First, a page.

The world wastes 1.4 billion tons of food per year, which takes a significant toll on the environment. But what if that food waste could become a resource? Researchers in Japan have found a way to use discarded food scraps to create a concrete substitute. Not only does it reduce food waste, but the resulting material is edible and smells pleasantly sweet.
“Our goal was to use seaweed and common food scraps to construct materials that were at least as strong as concrete,” concrete engineer Yuya Sakai told the Good News Network.
“Since we were using edible food waste, we were also interested in determining whether the recycling process impacted the flavor.”Yuya Sakai
“But since we were using edible food waste, we were also interested in determining whether the recycling process impacted the flavor of the original materials.”
What they did: Kota Machida, a student of Sakai’s, took inspiration from Sakai’s early work, which used a heat pressing method to take recycled concrete and wood powder and press it into construction materials. Instead, they used vacuum-dried food scraps, including orange, cabbage, seaweed, onion, mango, and banana peels.
“I found that a huge amount of food waste is generated in Japan annually, and I thought this is a big issue that we have to solve,” graduate student Kota told Newsweek, adding that this new material is safe to eat but rather crunchy.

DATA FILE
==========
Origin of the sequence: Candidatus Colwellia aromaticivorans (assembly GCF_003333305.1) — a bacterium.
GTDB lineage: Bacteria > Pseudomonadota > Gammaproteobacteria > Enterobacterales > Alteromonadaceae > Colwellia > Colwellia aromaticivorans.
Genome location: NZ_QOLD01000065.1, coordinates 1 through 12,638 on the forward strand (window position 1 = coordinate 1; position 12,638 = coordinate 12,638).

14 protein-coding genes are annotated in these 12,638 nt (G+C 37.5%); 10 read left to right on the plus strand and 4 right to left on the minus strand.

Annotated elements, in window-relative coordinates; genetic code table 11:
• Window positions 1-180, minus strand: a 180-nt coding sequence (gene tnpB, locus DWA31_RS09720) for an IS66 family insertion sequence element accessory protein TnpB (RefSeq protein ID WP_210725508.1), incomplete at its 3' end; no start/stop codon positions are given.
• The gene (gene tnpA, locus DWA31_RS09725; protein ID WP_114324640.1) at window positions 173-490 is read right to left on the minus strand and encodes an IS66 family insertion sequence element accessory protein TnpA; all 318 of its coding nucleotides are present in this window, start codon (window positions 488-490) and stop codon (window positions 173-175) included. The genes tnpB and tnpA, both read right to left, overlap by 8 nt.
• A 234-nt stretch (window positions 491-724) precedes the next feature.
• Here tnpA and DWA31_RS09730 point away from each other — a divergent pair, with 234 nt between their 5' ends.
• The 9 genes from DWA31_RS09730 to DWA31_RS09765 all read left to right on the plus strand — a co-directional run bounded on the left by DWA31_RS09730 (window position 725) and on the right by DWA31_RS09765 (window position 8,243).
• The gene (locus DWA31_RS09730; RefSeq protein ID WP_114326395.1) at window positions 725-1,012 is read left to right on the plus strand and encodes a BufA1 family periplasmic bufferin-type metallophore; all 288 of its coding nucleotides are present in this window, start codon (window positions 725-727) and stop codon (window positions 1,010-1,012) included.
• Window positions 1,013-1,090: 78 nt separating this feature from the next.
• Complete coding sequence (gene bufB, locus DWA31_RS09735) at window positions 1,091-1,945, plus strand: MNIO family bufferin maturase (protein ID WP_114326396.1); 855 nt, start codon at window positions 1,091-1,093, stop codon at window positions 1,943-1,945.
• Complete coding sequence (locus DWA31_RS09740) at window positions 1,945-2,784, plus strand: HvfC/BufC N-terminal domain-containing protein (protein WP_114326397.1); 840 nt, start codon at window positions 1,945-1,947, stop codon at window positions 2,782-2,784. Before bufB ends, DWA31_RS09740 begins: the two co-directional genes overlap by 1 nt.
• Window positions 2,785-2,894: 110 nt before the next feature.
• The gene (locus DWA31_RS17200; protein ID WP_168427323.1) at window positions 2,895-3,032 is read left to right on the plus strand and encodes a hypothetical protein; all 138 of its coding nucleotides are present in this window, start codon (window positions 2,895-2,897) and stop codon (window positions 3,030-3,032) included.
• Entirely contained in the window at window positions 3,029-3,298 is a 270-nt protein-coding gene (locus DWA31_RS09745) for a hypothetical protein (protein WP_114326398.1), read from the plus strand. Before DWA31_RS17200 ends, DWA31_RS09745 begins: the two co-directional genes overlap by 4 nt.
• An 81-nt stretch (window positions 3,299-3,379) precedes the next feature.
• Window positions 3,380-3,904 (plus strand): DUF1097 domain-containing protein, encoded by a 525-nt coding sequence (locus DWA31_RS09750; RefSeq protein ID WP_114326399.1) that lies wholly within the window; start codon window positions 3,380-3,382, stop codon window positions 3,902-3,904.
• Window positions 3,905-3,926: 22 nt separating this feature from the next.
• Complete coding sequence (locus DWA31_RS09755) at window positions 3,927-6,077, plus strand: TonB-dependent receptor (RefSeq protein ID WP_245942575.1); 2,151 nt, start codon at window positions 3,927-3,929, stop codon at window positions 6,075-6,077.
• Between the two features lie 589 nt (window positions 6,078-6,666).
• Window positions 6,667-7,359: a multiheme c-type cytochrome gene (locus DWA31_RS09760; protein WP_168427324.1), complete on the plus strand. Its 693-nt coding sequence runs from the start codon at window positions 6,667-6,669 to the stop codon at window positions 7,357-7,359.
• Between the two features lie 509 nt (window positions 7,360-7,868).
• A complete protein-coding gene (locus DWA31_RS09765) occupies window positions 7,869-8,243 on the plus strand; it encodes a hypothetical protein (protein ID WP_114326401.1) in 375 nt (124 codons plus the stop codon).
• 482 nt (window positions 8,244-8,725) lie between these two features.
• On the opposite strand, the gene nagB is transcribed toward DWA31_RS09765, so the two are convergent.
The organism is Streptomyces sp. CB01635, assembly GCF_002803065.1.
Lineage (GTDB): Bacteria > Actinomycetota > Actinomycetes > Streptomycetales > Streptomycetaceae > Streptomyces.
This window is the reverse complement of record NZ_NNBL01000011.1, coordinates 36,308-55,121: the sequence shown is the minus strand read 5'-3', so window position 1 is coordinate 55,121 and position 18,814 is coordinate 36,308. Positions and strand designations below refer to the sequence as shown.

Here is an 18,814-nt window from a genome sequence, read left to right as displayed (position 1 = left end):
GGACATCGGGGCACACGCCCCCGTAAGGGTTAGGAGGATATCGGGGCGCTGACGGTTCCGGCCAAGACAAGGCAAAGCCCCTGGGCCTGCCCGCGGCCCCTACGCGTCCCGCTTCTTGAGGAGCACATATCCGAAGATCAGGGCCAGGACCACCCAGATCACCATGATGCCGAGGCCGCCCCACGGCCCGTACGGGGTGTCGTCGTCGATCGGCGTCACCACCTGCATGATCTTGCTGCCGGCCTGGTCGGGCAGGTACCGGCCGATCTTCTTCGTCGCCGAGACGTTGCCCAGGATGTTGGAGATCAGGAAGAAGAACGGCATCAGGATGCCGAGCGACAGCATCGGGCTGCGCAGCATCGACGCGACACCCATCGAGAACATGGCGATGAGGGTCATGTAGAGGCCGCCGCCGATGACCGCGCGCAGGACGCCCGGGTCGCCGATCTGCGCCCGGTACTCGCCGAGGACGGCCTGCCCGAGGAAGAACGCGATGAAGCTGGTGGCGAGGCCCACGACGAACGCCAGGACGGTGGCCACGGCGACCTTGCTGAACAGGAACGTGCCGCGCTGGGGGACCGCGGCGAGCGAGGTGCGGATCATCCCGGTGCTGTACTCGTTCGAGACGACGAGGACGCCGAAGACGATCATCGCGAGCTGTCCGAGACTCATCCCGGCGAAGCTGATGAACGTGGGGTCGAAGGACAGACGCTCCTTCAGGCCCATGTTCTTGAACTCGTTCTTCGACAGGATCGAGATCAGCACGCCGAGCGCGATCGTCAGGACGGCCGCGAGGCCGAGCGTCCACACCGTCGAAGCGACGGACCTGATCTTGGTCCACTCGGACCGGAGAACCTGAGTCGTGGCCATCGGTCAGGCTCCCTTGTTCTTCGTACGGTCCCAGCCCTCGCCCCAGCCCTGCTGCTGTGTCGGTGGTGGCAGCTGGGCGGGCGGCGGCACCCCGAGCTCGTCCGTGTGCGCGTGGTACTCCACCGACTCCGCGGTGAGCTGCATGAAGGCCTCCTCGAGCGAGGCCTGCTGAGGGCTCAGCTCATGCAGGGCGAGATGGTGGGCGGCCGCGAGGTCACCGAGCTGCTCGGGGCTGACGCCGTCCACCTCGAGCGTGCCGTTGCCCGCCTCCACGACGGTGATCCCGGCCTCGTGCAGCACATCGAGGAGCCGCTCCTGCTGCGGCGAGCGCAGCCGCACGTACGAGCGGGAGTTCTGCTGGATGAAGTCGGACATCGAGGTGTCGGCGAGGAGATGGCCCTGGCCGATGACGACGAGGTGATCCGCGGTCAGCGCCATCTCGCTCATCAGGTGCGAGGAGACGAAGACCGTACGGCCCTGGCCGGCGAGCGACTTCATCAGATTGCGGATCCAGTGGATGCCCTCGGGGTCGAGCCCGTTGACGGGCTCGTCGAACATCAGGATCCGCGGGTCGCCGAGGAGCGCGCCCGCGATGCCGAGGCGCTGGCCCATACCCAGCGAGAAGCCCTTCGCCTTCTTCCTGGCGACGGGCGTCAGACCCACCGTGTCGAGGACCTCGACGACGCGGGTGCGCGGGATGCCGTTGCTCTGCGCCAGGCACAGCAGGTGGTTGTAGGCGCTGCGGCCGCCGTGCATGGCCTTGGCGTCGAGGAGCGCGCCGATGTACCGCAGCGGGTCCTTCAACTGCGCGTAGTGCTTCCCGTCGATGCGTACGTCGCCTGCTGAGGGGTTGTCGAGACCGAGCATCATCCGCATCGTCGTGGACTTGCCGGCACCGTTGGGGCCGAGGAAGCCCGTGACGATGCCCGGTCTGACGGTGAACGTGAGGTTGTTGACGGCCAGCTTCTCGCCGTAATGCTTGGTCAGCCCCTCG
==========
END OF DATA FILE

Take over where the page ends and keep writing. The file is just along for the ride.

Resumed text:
The process sounds a lot like baking granola bars. They mix the powdered food scraps with water and press it into a mold at a high temperature (50 to 150 degrees Celsius) to manufacture the material. The result, they say, is four times stronger than concrete.
“Without waterproof treatment, the material can be soft by moisture. So, the material is softened by saliva and becomes chewable,” Sakai said in an email, adding that the material maintains the smell and taste of the original food, but is stronger than concrete and gypsum board.
The team even added seasonings.
“With the exception of the specimen derived from pumpkin, all of the materials exceeded our bending strength target,” Kota told the Good News Network. “We also found that Chinese cabbage leaves, which produced a material over three times stronger than concrete, could be mixed with the weaker pumpkin-based material to provide effective reinforcement.”
Next steps: Already, product manufacturers are interested in the material for creating items such as furniture and boxes. And Sakai says that some companies are trying to use it for interior finishings. But it will require more research and testing before it is an approved building material.
“The bonding mechanism of these materials are not clarified completely yet, so we have to study these and prove them. That will be the next step. We also want to investigate a bigger variety of food scraps,” Sakai told Newsweek.
A strong enough material to construct a building that is tasty and edible — I can only imagine the creative applications.
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